You are in our Global Site

Change location

Our website does not support this browser  

Growth delays and nutritional deficiencies

Nutrition and a healthy growth track

Making sure that children get all the nutrients they need is not such an easy task. You might be wondering if your child is not growing well, is too skinny, needs to catch up on growth or even to gain weight. Oral nutritional supplements might be able to help in certain situations.

Keeping children on the right growth track can feel like a fulltime job for parents.

When should I worry about my child’s growth?

Certain signals start making us worry as parents. If you have any concerns about the following, talk to your doctor or healthcare professional.

Nutrition is essential to growth and Development

Nutrition and healthy growth & development go hand in hand. Your doctor or healthcare professional will look at a number of factors that reflect overall growth, including physical measurements (height, weight and waist circumference), intellectual & social development and immune strength.

If any of these areas seem to be going off track, your doctor may start by asking about your child’s nutrition to address any issues as quickly as possible.


Certain eating behaviours can jeopardise a child’s health

Having a rich and diverse diet helps to ensure that we get the nutrition our bodies need to maintain good health. Especially in children, good nutrition is essential to helping them reach their full growth potential. We have all experienced and seen the eating behaviours of children change over time. Some eating behaviours may put children at risk of not obtaining quality nutrients and the energy needed for growth and development6.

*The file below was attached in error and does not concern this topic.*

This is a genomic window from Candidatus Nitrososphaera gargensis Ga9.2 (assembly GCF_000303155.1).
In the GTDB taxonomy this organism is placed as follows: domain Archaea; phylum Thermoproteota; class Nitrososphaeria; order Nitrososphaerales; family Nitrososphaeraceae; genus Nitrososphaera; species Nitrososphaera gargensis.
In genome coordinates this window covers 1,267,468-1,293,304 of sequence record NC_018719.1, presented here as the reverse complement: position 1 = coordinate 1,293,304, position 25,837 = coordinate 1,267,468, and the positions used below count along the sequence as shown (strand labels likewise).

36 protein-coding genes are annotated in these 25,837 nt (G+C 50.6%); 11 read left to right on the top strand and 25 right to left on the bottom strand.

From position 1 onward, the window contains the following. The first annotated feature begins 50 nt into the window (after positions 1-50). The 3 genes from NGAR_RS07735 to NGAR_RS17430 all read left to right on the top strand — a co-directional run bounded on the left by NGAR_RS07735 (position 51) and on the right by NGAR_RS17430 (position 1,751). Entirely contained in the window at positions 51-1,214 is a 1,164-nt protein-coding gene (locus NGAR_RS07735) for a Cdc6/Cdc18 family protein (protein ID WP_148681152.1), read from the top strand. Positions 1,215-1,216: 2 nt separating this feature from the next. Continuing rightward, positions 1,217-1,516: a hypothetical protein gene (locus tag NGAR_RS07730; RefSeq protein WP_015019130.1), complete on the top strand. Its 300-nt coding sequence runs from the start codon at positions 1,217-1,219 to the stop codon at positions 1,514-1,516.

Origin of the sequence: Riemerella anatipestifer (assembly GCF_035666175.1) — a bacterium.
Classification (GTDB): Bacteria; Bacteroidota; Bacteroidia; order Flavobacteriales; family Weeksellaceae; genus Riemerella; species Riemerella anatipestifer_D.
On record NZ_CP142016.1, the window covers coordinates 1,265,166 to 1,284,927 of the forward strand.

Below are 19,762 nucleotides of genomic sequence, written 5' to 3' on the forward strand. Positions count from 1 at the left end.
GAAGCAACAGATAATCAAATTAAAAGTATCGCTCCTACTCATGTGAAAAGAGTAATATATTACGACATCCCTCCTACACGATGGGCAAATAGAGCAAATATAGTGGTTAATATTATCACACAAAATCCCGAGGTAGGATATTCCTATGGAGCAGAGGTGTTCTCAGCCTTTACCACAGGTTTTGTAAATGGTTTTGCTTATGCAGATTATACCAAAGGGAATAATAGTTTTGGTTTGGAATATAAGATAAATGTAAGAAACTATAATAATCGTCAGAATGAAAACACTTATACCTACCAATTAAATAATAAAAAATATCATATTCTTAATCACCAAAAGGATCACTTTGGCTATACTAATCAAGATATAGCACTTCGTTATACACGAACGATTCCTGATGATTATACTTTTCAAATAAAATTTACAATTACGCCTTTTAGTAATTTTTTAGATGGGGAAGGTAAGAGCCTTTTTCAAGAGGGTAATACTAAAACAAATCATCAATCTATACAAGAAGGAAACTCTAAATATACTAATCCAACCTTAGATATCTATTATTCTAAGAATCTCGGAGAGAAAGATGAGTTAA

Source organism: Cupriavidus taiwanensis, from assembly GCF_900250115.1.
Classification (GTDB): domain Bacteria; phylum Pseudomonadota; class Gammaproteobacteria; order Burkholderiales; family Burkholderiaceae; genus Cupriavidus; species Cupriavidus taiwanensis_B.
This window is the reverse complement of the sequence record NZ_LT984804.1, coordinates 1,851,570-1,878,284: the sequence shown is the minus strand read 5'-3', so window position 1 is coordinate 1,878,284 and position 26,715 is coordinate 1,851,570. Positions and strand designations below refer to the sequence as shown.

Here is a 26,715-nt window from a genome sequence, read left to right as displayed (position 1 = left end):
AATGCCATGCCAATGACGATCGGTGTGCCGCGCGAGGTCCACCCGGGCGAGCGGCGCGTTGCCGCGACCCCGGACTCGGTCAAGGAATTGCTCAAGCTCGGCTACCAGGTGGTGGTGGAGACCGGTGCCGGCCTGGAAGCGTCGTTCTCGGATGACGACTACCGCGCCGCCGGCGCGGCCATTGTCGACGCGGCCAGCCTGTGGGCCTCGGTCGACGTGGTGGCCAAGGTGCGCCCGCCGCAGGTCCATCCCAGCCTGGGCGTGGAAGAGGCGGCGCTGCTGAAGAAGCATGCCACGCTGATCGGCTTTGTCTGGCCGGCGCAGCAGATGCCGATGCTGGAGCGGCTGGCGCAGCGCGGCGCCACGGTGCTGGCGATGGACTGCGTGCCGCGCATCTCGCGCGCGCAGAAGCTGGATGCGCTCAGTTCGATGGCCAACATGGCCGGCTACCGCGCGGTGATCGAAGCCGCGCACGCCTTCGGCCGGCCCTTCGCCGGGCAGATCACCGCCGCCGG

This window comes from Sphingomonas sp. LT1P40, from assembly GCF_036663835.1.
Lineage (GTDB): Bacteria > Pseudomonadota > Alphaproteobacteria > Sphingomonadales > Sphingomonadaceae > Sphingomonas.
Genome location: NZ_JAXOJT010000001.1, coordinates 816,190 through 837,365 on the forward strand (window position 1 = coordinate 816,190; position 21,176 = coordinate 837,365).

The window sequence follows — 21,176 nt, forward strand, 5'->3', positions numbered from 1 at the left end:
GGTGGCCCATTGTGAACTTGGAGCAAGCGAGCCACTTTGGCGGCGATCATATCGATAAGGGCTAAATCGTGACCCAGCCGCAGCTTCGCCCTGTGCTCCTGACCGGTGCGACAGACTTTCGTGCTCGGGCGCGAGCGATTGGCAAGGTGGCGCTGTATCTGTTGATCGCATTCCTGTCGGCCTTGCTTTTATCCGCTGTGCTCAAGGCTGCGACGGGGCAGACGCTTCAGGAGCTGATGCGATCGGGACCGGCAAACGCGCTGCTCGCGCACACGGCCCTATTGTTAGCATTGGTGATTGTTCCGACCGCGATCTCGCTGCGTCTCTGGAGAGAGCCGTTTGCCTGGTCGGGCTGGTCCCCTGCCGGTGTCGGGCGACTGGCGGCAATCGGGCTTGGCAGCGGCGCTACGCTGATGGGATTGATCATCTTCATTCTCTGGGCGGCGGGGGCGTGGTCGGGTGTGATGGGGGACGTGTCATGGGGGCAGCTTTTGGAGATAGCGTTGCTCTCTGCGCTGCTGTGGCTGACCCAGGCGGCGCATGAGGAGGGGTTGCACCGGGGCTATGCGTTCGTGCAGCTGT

Picky eating alone is not a reason to worry. Children go through phases of not wanting to try new foods or showing very strong preferences. This does not have a negative long-term impact on health.

Risky eating behaviours can lead to nutritional deficiencies that may have major effects on a child’s development over time.

Childhood growth is a way to measure a child’s health and development. Keeping them on track can have a positive impact on their health and wellbeing throughout their lifetime.


Nutritional intervention is advised

When faced with the risk of nutritional deficiency, intervention is advised to support and maximize a child’s full potential. Take appropriate steps to help children get back on track. Re-establish a healthy diet when necessary, with an appropriate quantity and variety of nutrients.


Guidelines recommend solutions, such as oral nutritional supplements, to help children with or at risk of nutritional deficiencies7.


Oral nutritional supplements can help children catch up: improve body weight, growth and development8,9.

Objet-dynamique-vectoriel-2

Nutren® Junior has been scientifically designed to help a child get back and stay on track to reach full potential with the B.I.G formula. You can learn more about Nutren® Junior, an oral nutritional supplement here.

References:

1. Ogata B, et al. Nutrition in childhood, in Krause's Food & the Nutrition Care Process, eds. Mahan LK and Raymond JL. Saunders, 14th Edition. 2016;Chapter 17:314-329. eBook ISBN:9780323340809.

2. Center for Disease Control and Prevention. Clinical Growth Charts. Available at: https://www.cdc.gov/growthcharts/clinical_charts.htm. [last accessed 03/12/2019].

3. Ong KK. Paediatr Perinat Epidemiol. 2017;31(5):463-464.

4. World Health Organization. Early child development. Available at: https://www.who.int/topics/early-child-development/en/. [last accessed 03/12/2019].

5. World Health Organization. Children: Reducing mortality. Available at: http://www.who.int/en/news-room/fact-sheets/detail/children-reducing-mortality. [last accessed 03/12/2019].

6. Taylor CM, et al. Eur J Clin Nutr. 2019;73(6):869-878.

7. Hill SM. Paediatrics and Child Health. 2017;27(8):378-382.

8. Medical Nutrition International Industry. Oral NutritionaI Supplements to Tackle Malnutrition. 2012. Available at:https://medicalnutritionindustry.com/files/user_upload/documents/ONS_2012/Dossier2012FINAL2012-09-04.pdf. [last accessed 03/12/2019].

9. ASPEN Board of Directors and the Clinical Guidelines Task Force. JPEN J Parenter Enteral Nutr. 2002;26(1 Suppl):1SA-138SA.